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Water quality testing reduced on local lakes and rivers due to pandemic

  • The Souhegan Watershed Association won’t be testing for water quality this year, president George May said. (BEN CONANT / Monadnock Ledger-Transcript) Copyright Monadnock Ledger-Transcript. May not be reprinted or used online without permission. Send requests to news@ledgertranscript.com. Staff photo by Ben Conant—

  • The Souhegan Watershed Association won’t be testing for water quality this year, president George May said. (BEN CONANT / Monadnock Ledger-Transcript) Copyright Monadnock Ledger-Transcript. May not be reprinted or used online without permission. Send requests to news@ledgertranscript.com. Staff photo by Ben Conant—

  • The Souhegan Watershed Association won’t be testing for water quality this year, president George May said. (BEN CONANT / Monadnock Ledger-Transcript) Copyright Monadnock Ledger-Transcript. May not be reprinted or used online without permission. Send requests to news@ledgertranscript.com. Staff photo by Ben Conant—

Monadnock Ledger-Transcript
Published: 6/5/2020 11:06:22 AM

Several organizations are suspending water quality monitoring this summer due to volunteer safety and budget concerns related to the COVID-19 pandemic, but it doesn’t necessarily spell disaster for river and pond swimmers.

The Souhegan Watershed Association won’t be testing for water quality this year, president George May said. Typically, volunteers convene every two weeks to hand in water samples that have to be taken from 20 locations simultaneously, May said, and he didn’t see a way to collect usable data while maintaining physical distancing. A hiring freeze means  the New Hampshire Department of Environmental Services won’t sample lakes for E.coli this summer, and they’re cutting back on the Volunteer Lake Assessment Program. The public is usually most interested in E.coli counts, May said, bacteria that comes from fecal matter that can cause pink eye or swimmer’s ear.

No sampling isn’t necessarily a cause for alarm, May said. “You can pretty well predict when E.coli blooms will happen,” on the Souhegan, he said, and typically staying out of the water for three days after a rain storm is enough to drop the threat level. E.coli bacteria is most likely to wash into the river when a heavy summer rain comes after a drought period, May said. “The smaller the stream, the higher the impact. The Souhegan is not a big river,” he said, but the bacteria only have a lifespan of about three days.

“Gernerally, the Souhegan is a pretty clean river,” May said. There are swimming holes all throughout the test area. Most frequented are Watson Park, at the mouth of the river in Merrimack, and the Horseshoe in Wilton, which is currently closed to the public. Since the start of the COVID-19 pandemic, Wilton Town Administrator and Health Officer Paul Branscrombe said he and police have gone up to the Horseshoe multiple times to disperse crowds that violate the state’s emergency orders. The property’s new landowners spent Memorial Day in their deck chairs, telling would-be swimmers to go home as they arrived, Branscombe said.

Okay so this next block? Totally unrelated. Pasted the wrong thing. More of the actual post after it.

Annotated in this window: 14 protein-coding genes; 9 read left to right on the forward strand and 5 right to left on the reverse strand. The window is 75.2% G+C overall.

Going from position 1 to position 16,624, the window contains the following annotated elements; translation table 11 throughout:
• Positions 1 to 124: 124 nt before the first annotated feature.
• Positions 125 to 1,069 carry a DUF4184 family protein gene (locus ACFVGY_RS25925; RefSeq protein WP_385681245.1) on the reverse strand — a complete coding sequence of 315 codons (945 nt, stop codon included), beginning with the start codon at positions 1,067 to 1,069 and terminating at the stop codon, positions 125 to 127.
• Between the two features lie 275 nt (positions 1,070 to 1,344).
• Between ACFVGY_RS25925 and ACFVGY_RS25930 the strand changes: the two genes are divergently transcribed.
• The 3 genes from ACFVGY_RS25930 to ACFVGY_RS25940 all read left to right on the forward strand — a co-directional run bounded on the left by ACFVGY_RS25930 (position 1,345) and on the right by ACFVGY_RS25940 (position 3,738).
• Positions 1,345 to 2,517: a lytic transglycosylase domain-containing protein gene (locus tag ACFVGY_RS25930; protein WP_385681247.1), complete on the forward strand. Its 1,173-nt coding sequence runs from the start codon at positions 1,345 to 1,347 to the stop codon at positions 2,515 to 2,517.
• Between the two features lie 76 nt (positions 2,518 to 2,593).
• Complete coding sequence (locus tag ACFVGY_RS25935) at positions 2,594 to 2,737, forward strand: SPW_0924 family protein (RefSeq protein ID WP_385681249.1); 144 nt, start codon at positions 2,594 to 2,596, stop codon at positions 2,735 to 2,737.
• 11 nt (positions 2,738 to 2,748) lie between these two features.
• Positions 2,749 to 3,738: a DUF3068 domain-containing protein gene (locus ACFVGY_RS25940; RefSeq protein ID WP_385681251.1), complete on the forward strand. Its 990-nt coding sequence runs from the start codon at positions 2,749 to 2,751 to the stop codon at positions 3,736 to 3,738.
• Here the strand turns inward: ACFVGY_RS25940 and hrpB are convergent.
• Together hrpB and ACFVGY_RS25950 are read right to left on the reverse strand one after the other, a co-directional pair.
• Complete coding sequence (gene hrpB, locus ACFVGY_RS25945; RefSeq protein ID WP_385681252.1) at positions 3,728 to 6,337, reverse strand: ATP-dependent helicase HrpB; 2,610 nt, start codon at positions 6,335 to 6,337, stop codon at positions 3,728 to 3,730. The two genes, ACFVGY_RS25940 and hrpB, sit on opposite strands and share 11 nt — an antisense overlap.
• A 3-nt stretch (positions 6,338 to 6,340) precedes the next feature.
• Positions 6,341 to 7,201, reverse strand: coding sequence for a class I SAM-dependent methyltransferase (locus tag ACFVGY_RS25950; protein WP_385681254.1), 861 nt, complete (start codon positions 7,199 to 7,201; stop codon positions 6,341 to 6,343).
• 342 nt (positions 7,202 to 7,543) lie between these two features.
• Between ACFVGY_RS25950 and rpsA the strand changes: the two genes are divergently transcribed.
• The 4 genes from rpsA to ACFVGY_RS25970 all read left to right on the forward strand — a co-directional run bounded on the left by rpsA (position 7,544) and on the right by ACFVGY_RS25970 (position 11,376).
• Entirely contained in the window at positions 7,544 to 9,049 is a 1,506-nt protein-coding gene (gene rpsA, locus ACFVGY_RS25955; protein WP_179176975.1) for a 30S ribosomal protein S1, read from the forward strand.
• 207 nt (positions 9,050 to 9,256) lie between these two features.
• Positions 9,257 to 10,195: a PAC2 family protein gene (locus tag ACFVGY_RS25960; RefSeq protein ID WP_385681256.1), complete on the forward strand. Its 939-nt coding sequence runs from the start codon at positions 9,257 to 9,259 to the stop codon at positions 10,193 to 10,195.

Mostly, May said he’s concerned that the halt in testing might divert the public’s focus on local water quality. “Rivers that have strong watershed associations generally get attention,” he said, and people regularly stop him in the grocery store to ask about the river’s water quality, even if their only interaction is driving over it on a bridge. Interest and awareness leads to public mobilization for better water quality, May said, when a relevant decision comes before a community.

The Souhegan’s biggest contaminator is lead, May said, from traffic along Route 31 in the days of leaded gasoline. “It will be there for a long time,” he said. There are no special restrictions on eating fish from the river, he said. Up to a couple years ago, it was the hot river for reintroducing salmon, he said. “We did our best,” he said, but the number of dams, even with fish ladders and elevators, were ultimately too much of an obstacle for the salmon to surmount and the 30-year initiative ended a couple years ago.

May has been monitoring the Souhegan for 25 years. Seven years ago, monitoring efforts succeeded in detecting a Port-a-Potty that had fallen into the river from a park in Milford. Another time, a volunteer reported a shark in the water near the Merrimack. “I came out and saw it – a dead shark,” May said, and he suspected it had been dumped after someone had removed the jawbone and fins. He called the DPW to bring a truck over and pull it out. “They’re probably still talking about it,” he said.

Testing may be off, but the watershed association is still looking into the potential for sponsoring canoe trips on the river, May said. “Everybody ought to get out on it,” he said, even if there are no organized trips this year. “It’s easy to kayak or canoe,” he said, even when water levels are low. “Speak up for it’s quality. And let me know, too,” he said.

The Norway Pond Committee in Hancock and the Gregg Lake Watershed Plan Committee in Antrim are both making plans to subsidize the reduction in state testing with volunteer labor. Gregg Lake volunteer Joan Gorga said she didn’t see fewer testing events posing much of a threat to public health. “We haven’t had a high [E.coli] sample since 2012 anyway,” she said. Both organizations are in talks with the Harris Center about cyanobacteria monitoring throughout the summer.


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